Dig out of your paper piles and feel lighter, freer, and more creative.
Of all the clutter in our homes, paper pileups are some of the biggest bugaboos. According to Fast Company writer Jane Porter, “It’s not just stuff, it’s emotional baggage and unfinished business that’s standing in your way.” Emotional baggage and unfinished business. Wow. Does that resonate with you as much as it did with me? It’s especially been evident in my home office, which for several years has been buried in a Pompeii-like paper situation. But I’ve been digging out, and I feel lighter, freer and more creative than ever. Here’s what worked for me; I hope it helps others who might be struggling with a bad paper habit.
I released judgment. No longer do I look at something and think, “My god, this has been here since September of 2014!” I simply deal. With the piece of paper. It’s challenging and I can feel my brain straining to refocus on the task, rather than the emotion behind the invoice/newsletter/kid’s drawing, but doing this has been liberating. For me, it’s been key to moving through the paper-shame accumulation.
I shred like Shiva. In Hinduism, Shiva is both the creator and the destroyer. So I stand at the paper shredder, as master of my universe, in a power pose and have at it. Destroying the old tax documents and insurance cards, I also move through the expectations for life that have worked out and not worked out. Destroy. Destroy. And behold, create. Look at all the room I now have for my actual life!
I’ve redefined a “good job.” In the great new book Unf*ck Your Habitat: You're Better Than Your Mess, author Rachel Hoffman suggests, “try to realize that any small improvement is more attainable and therefore more important than a perfect result ... Even if you can’t finish completely, you can at least get started and find yourself having made some progress rather than having made none at all.” Instead of waiting to deal with the extremely scary giant stack of mail on some imaginary perfect Sunday, I now rip open two or three envelopes at least once a day, and move on. The pile is diminishing, as is my stress level.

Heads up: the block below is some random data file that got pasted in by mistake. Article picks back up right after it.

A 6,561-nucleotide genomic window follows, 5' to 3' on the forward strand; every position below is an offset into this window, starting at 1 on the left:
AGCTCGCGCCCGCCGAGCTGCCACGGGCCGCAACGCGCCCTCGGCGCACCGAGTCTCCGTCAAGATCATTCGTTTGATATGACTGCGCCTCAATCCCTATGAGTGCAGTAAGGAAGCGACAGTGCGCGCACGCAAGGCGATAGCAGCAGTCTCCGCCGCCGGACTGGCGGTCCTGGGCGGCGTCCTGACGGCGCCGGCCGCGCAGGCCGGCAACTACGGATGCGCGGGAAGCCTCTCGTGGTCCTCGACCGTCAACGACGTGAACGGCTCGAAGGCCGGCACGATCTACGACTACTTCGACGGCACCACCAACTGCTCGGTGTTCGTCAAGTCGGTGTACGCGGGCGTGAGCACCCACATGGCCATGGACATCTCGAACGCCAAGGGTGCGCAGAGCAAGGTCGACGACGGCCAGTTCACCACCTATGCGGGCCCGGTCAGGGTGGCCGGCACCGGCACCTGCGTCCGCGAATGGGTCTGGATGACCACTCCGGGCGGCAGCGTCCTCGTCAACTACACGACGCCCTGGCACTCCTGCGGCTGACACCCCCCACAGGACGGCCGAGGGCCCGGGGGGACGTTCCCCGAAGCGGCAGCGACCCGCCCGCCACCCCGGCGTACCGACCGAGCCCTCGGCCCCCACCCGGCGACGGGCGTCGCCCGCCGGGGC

I’ve condensed my to-do list. To-do’s go onto an ever-evolving list, not onto the floor or my desk. A lot of us are scared we’ll forget to do something if it’s not in plain sight, which is all the more reason to use a digital list that can be set with reminders. I’m a huge fan of digital ToDoist, or try one like Wunderlist, or Remember The Milk. Are you a paper person? That’s cool! Try Appointed.
I set goals. I’m going from several giant bins of paper to one neat little filing cabinet, so a lot has to go. From reading Marie Kondo’s The Life-Changing Magic of Tidying Up, I learned I really don’t need to save product manuals—so vast heaps of paper, gone. If I need to find something, the information is online, Kondo points out. And how many times have I consulted that grill manual, after all? Zero, in six years.
I act like a haughty monarch. “Clutter is postponed decisions,” says organizational expert Barbara Hemphill. Now every time I get near my desk, I grab a piece of paper, eyeball it with the murderous calm of Cersei Lannister on Game of Thrones, and trash it or file it. My realm is becoming very tidy, indeed.
Banish more clutter from your life. Read “Toward a Healthier Closet.”